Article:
March 5 Cadbury Plc, now part of Mondelez
International Inc, used a nonexistent factory in India
to avoid about $46 million in taxes, the Wall Street Journal
reported on Tuesday, citing a report by the Indian tax
Cadbury's Indian unit manipulated invoices and other
documents to get an exemption from taxes available to companies
that began production in new plants in the northern Indian state
of Himachal Pradesh by March 31, 2010, the Journal said.
The Directorate General of Central Excise Intelligence,
which conducted the investigation, concluded that the factory
could not have existed by the deadline as the company had not
received the necessary approvals from government agencies, the
Mondelez is reviewing the content of the show-cause notice
from India's excise department, spokesman Michael Mitchell told
Reuters in an emailed statement.
"We have been fully cooperating with the authorities on this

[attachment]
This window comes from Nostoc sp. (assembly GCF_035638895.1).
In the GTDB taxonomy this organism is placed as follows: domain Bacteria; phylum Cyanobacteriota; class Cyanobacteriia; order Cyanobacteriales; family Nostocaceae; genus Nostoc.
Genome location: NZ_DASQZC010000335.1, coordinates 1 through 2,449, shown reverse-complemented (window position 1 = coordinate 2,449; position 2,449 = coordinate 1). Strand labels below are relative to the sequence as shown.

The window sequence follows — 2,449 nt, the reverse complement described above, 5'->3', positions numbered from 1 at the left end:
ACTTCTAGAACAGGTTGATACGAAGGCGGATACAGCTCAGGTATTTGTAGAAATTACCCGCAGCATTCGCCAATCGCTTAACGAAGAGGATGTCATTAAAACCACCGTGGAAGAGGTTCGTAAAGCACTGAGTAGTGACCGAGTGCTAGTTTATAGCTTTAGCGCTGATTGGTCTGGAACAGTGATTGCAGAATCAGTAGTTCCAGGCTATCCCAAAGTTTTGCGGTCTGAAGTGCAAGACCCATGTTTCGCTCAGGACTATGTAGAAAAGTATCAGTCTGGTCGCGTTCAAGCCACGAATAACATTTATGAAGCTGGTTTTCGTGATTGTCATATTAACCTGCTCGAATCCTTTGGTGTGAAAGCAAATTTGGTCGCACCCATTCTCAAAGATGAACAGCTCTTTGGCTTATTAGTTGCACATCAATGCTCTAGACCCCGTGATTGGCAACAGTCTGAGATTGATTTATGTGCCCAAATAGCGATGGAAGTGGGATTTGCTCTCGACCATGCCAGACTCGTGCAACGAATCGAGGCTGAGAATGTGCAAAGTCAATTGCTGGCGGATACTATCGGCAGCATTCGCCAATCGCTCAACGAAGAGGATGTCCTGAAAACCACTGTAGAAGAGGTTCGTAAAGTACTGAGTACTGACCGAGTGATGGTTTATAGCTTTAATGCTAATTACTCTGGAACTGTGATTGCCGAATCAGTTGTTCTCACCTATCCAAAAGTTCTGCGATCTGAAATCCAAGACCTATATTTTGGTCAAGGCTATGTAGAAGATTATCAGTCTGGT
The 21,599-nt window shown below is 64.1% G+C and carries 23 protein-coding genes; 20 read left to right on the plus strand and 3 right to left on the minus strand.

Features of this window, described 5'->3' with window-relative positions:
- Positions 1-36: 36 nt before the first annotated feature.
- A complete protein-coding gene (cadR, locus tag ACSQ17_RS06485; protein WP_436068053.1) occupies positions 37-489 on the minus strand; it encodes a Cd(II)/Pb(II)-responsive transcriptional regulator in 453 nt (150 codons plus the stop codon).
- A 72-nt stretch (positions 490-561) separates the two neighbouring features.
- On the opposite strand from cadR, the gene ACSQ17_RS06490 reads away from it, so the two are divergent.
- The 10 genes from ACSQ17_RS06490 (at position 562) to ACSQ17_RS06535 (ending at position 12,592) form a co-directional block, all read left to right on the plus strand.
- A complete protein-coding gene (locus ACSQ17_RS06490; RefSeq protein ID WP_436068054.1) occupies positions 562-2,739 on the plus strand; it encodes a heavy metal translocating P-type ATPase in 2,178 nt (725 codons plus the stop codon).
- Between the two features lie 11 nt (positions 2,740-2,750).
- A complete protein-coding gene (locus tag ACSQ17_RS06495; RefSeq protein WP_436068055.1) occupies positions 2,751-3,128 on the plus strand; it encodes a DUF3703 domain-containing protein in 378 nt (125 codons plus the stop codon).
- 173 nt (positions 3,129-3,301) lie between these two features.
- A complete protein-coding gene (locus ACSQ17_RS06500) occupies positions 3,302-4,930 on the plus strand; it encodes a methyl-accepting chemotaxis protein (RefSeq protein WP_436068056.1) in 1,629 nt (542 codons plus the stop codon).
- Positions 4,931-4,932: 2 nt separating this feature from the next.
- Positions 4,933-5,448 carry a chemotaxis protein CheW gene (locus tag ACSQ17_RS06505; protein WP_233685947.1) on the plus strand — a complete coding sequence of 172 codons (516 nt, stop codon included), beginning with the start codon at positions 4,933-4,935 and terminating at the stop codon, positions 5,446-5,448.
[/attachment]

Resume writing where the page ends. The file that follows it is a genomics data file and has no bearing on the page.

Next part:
enquiry," Mitchell said.
Tax officials in India could not be reached for comment
outside regular business hours.
India had said in November it was investigating the local
unit of Cadbury, saying the company may have evaded as much as 2
billion Indian rupees ($36.47 million) in taxes.
India is aggressively pursuing tax claims against
multinational firms operating in the country as the government
seeks to rein in its budget deficit.
Anglo-Dutch oil major Royal Dutch Shell's Indian
unit has been accused of undervaluing a share sale to its
overseas parent in 2009 by $2.7 billion.
Vodafone, the largest corporate investor in India,
has repeatedly clashed with Indian authorities over taxes since
it bought Hutchison Whampoa's local mobile business in
Cadbury was acquired by Kraft Foods Inc in 2010 in a $19
billion deal. Kraft then spun off its North American grocery
business as Kraft Foods Group.
Mondelez is the name of what remains of Kraft Foods Inc
after the spinoff. Its brands include Oreo cookies, Cadbury
chocolate and Trident gum.
Kraft is also under investigation in India on whether it
needed to pay taxes arising from its $19 billion takeover of